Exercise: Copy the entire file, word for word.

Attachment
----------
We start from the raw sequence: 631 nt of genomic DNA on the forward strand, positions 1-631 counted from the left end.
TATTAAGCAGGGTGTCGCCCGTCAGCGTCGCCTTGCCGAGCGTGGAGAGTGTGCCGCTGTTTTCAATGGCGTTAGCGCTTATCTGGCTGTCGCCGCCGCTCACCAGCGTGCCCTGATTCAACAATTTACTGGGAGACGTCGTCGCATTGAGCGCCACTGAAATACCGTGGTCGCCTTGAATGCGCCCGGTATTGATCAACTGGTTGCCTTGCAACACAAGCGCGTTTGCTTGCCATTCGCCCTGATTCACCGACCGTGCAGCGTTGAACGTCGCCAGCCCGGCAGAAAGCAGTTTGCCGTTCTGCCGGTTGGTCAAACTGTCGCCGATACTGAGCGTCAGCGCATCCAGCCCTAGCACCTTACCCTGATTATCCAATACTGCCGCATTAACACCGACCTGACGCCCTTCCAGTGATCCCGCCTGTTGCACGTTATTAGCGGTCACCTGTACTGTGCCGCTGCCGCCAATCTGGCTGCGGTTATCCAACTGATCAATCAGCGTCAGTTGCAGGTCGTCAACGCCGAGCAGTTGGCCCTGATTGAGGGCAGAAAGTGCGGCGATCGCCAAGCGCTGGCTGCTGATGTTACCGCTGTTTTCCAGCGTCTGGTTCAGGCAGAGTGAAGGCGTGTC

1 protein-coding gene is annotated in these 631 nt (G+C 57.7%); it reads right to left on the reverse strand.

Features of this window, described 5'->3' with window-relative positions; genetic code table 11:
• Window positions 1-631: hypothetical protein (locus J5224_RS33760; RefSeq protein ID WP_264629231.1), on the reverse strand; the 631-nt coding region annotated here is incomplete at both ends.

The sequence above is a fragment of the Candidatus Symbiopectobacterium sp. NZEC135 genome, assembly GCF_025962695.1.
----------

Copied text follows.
We start from the raw sequence: 631 nt of genomic DNA on the forward strand, positions 1-631 counted from the left end.
TATTAAGCAGGGTGTCGCCCGTCAGCGTCGCCTTGCCGAGCGTGGAGAGTGTGCCGCTGTTTTCAATGGCGTTAGCGCTTATCTGGCTGTCGCCGCCGCTCACCAGCGTGCCCTGATTCAACAATTTACTGGGAGACGTCGTCGCATTGAGCGCCACTGAAATACCGTGGTCGCCTTGAATGCGCCCGGTATTGATCAACTGGTTGCCTTGCAACACAAGCGCGTTTGCTTGCCATTCGCCCTGATTCACCGACCGTGCAGCGTTGAACGTCGCCAGCCCGGCAGAAAGCAGTTTGCCGTTCTGCCGGTTGGTCAAACTGTCGCCGATACTGAGCGTCAGCGCATCCAGCCCTAGCACCTTACCCTGATTATCCAATACTGCCGCATTAACACCGACCTGACGCCCTTCCAGTGATCCCGCCTGTTGCACGTTATTAGCGGTCACCTGTACTGTGCCGCTGCCGCCAATCTGGCTGCGGTTATCCAACTGATCAATCAGCGTCAGTTGCAGGTCGTCAACGCCGAGCAGTTGGCCCTGATTGAGGGCAGAAAGTGCGGCGATCGCCAAGCGCTGGCTGCTGATGTTACCGCTGTTTTCCAGCGTCTGGTTCAGGCAGAGTGAAGGCGTGTC

1 protein-coding gene is annotated in these 631 nt (G+C 57.7%); it reads right to left on the reverse strand.

Features of this window, described 5'->3' with window-relative positions; genetic code table 11:
• Window positions 1-631: hypothetical protein (locus J5224_RS33760; RefSeq protein ID WP_264629231.1), on the reverse strand; the 631-nt coding region annotated here is incomplete at both ends.

The sequence above is a fragment of the Candidatus Symbiopectobacterium sp. NZEC135 genome, assembly GCF_025962695.1.